The Paperboys


Catherine Hubbard


They look on like glass,

a rat for each pupil

and an apple in the neckline.

They hate like discarded furniture

and roll newspapers like sleeping bags.

They look like paper in the dark

with black and white hats

and desk-like bodies that

line the world's sidewalks where night

can prowl their abandoned, wood-carved bowels.

Where laundry and paper cards stretch like bandages

over the bleeding street,

leaving the moon-swept asphalt striped in gauze.

Each black pore being robed to death.

Not far away the breath of the ocean is standing

next to its oxygen tank waiting for signs that

it will breathe on its own again one day.

And lonely people rock back and forth on its beach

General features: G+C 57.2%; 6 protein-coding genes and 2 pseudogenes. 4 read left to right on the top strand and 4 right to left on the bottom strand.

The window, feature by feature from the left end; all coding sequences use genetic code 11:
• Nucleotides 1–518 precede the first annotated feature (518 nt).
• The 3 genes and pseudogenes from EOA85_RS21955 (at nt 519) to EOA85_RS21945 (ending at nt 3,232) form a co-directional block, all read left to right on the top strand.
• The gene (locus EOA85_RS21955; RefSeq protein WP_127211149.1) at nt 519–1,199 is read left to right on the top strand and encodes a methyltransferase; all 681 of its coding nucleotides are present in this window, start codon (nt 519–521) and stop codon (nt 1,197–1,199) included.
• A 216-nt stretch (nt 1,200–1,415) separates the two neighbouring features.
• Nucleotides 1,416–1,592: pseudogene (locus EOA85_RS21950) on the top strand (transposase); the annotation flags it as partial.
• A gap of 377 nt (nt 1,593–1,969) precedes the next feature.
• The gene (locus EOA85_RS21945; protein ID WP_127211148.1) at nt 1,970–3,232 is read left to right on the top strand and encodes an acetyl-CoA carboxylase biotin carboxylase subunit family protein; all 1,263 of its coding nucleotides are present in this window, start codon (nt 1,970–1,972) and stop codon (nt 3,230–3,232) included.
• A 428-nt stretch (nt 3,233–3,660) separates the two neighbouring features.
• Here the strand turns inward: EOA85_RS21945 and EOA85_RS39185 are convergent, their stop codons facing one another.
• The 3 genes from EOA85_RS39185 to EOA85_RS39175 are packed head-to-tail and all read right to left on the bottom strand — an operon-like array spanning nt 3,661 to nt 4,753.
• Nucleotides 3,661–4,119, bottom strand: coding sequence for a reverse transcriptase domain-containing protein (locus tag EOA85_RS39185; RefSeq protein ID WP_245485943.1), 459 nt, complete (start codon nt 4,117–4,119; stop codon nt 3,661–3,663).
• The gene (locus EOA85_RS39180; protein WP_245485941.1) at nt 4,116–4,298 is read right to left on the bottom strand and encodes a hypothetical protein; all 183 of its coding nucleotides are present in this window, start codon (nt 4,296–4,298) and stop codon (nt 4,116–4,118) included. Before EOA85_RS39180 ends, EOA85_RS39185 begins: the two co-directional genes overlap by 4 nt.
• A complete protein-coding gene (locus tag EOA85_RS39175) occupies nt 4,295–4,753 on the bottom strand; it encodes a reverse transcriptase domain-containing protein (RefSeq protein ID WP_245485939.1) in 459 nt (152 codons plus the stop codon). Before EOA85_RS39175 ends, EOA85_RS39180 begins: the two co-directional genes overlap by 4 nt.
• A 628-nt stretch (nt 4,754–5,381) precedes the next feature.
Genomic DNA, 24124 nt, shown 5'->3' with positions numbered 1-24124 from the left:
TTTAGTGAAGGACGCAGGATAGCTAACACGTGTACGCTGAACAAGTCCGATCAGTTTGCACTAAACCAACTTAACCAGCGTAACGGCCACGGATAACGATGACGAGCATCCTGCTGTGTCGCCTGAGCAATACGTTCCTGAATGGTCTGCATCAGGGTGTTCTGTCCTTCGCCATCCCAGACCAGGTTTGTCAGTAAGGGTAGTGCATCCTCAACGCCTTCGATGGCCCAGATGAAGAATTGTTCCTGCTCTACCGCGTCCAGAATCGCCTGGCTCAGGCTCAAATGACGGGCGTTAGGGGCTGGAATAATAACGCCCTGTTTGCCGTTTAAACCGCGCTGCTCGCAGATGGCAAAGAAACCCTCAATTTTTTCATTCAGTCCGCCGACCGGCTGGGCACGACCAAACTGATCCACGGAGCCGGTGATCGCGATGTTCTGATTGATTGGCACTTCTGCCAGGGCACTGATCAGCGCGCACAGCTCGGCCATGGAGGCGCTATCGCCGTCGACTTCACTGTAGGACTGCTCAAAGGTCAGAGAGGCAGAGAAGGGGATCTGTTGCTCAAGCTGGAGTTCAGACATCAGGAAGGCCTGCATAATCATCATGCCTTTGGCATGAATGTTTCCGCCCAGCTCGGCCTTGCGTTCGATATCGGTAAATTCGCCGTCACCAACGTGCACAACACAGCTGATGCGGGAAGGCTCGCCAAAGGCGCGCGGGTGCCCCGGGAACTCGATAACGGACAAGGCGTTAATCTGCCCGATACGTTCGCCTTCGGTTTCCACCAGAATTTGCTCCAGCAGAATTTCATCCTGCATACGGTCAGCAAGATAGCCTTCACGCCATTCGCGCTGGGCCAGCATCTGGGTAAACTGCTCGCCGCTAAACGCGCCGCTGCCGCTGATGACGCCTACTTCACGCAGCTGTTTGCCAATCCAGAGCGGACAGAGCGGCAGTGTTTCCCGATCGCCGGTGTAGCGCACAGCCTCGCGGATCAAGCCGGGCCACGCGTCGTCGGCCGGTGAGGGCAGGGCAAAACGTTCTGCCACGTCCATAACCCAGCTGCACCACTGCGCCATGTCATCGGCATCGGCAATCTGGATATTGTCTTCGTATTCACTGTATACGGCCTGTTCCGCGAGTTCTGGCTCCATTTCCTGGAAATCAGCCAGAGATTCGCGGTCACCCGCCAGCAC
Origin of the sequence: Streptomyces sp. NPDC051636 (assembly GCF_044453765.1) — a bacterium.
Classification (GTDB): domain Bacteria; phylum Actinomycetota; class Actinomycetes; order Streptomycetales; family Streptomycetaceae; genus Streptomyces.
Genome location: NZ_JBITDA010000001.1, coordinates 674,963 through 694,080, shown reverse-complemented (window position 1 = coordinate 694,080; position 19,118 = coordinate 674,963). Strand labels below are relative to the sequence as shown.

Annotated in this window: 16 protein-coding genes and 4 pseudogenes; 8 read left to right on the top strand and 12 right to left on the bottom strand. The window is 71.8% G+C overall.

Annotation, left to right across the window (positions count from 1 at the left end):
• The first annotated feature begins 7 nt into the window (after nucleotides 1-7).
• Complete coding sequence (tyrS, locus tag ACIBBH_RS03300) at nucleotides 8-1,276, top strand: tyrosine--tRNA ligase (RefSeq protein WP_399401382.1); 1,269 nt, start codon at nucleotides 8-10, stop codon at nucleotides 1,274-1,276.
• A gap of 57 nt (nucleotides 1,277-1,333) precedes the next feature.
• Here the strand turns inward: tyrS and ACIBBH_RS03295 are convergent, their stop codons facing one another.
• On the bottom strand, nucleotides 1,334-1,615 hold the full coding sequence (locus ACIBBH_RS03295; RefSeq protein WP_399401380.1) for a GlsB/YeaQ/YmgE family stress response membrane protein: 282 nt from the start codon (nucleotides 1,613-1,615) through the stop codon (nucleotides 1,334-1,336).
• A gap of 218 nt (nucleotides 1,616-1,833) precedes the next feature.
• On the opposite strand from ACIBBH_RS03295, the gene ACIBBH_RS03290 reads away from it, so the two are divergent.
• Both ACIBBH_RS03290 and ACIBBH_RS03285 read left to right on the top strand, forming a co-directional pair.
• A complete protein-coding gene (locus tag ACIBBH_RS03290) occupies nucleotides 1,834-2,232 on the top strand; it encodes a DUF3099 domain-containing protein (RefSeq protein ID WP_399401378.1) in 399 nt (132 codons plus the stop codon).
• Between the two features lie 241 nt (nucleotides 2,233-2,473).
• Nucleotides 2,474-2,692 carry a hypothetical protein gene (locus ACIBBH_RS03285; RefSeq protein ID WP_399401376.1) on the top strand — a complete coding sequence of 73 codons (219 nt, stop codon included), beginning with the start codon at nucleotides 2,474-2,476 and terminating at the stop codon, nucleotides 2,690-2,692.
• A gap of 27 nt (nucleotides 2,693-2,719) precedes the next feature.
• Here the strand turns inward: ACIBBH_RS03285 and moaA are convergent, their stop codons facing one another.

looking for life between their knees,

falling waves crash like men jumping from buildings

where beached whales swing to the windows

only to see emptied office arenas.

And hope still wanders below between

the trash and the doorsteps waiting for newspapers

to bounce off their skin.

The early morning streets

look like an abandoned truck,

its middle gutted back to conception

when it was just lines mated to a pencil.

The paperboys pick their fingernails

and sling their bags behind their backs

before mounting their wheeled steeds,

all hope on their shoulders,

they sail off like pioneers,

blazing trails through the tumbling furniture

whose bowels are a red morning wave.